Rideshare services Lyft and Uber have caused an uproar on social media after users posted screenshots of showing them charging surge prices near the site of the subway shooting in Brooklyn.
On Tuesday, 10 people were shot after suspect Frank James opened two smoke cannisters and fired 33 shots aboard the Manhattan-bound N train as it pulled into the 36th Street station in Sunset Park, critically injuring five commuters and injuring several others, as previously reported. The gunman fled the scene following the attack, prompting panicked New Yorkers to scramble to safety as the train pulled into the subway station.
'People Are Scared, Let Them Get Out Safely'
Immediately after the attack, social media users noticed Uber and Lyft surging prices for rides in the area based off demand and posted screenshots of the soaring charges.
"People are scared, let them get out safety," one person wrote on Twitter, calling on Uber to suspend its practice of charging higher prices in periods of strong demand, along with a screenshot of a $68.49 ride from Sunset Park to Long Island City in Queens around the same time.
"Fare increased 10x by @Uberafter a Terrorist Attack in a Subway Of Brooklyn,New York. What a Shame," another user captioned a screenshot of Uber offering an $85.05 ride to Manhattan.
Lyft, Uber Release Statement, to Issue Refunds to Customers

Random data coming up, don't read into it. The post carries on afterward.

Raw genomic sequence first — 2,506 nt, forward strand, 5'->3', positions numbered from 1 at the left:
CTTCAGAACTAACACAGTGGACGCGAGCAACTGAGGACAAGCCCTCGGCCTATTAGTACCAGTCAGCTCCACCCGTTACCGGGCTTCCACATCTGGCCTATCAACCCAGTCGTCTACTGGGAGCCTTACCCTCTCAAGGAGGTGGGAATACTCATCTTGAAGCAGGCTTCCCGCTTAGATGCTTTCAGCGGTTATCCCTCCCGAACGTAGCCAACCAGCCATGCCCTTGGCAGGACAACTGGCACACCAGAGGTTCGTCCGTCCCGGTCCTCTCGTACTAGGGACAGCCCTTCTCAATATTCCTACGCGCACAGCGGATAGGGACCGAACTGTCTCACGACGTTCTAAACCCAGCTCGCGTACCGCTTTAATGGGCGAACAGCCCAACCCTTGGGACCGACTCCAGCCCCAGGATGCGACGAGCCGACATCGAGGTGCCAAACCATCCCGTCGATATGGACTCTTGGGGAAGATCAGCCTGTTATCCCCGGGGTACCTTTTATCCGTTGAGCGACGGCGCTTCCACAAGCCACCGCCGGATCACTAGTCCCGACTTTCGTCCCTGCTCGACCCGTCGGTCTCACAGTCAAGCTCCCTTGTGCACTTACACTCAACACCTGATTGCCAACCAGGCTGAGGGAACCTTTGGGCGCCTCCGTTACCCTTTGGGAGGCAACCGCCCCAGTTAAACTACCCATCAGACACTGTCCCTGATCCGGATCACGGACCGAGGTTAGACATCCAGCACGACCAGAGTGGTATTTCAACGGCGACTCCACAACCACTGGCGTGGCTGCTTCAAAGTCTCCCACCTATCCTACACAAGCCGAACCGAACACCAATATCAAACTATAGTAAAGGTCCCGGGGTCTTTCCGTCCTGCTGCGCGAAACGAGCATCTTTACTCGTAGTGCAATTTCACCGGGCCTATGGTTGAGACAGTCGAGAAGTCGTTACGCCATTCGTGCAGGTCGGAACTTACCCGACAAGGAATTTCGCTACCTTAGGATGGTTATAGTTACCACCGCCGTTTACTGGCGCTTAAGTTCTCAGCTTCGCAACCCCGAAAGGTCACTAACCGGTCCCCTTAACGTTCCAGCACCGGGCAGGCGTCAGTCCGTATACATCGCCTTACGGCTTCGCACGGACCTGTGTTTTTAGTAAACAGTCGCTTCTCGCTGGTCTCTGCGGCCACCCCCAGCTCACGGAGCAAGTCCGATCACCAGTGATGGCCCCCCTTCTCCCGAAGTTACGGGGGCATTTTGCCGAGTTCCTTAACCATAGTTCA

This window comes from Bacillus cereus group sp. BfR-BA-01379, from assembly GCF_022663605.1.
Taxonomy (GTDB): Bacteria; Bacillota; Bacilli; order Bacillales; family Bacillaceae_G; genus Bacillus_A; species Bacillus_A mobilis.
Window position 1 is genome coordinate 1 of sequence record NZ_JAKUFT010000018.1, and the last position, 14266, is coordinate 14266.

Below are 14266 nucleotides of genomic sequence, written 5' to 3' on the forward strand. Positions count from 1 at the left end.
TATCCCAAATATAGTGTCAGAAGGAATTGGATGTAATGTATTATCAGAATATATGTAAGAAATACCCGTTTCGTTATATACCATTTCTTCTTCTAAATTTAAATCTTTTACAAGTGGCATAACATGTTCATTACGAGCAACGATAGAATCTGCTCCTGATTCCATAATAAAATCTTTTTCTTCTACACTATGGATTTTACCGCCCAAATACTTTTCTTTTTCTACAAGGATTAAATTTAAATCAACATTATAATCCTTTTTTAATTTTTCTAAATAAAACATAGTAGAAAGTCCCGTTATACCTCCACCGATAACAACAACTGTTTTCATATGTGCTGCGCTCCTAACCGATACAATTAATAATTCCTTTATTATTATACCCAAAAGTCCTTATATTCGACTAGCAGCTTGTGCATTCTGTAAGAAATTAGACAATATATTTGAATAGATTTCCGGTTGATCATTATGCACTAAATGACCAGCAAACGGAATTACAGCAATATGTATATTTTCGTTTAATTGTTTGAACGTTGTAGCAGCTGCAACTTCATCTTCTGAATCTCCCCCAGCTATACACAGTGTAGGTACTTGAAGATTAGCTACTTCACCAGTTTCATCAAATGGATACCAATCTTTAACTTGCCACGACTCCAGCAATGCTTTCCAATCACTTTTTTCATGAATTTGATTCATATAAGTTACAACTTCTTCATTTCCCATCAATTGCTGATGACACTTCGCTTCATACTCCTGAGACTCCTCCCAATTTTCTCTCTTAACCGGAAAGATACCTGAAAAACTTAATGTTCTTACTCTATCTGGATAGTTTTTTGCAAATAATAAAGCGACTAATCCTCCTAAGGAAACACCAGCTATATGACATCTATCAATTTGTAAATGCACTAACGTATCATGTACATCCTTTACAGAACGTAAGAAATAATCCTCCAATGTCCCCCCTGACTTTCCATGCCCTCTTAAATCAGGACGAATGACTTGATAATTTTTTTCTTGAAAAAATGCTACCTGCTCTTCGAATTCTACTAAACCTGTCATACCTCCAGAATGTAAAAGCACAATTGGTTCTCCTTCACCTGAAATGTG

Lyft and Uber announced on Tuesday that they paused surge pricing for rides near the Brooklyn subway station and would refund surge fees charged to customers.
In a statement, Freddi Goldstein, a spokeswoman for Uber, said the company would also freeze prices for rides all over New York City, although it was not immediately clear what amount rides were being capped at.
Katie Kim, a spokeswoman for Lyft, also said in a statement that Lyft would refund riders for surge fees charged at the time of the incident.
"Our hearts go out to the victims of this morning's terrible shooting in Sunset Park," Goldstein said, before adding. "If anyone on our platform experienced unintended charges during this emergency, we will work to get them refunded."
This isn't the first time Uber and Lyft have been accused of upping prices after a tragedy. Following a 2017 blast near the Port Authority in Midtown Manhattan, both apps coughed up refunds to riders who said they had been charged exorbitant fares as they tried to flee the scene.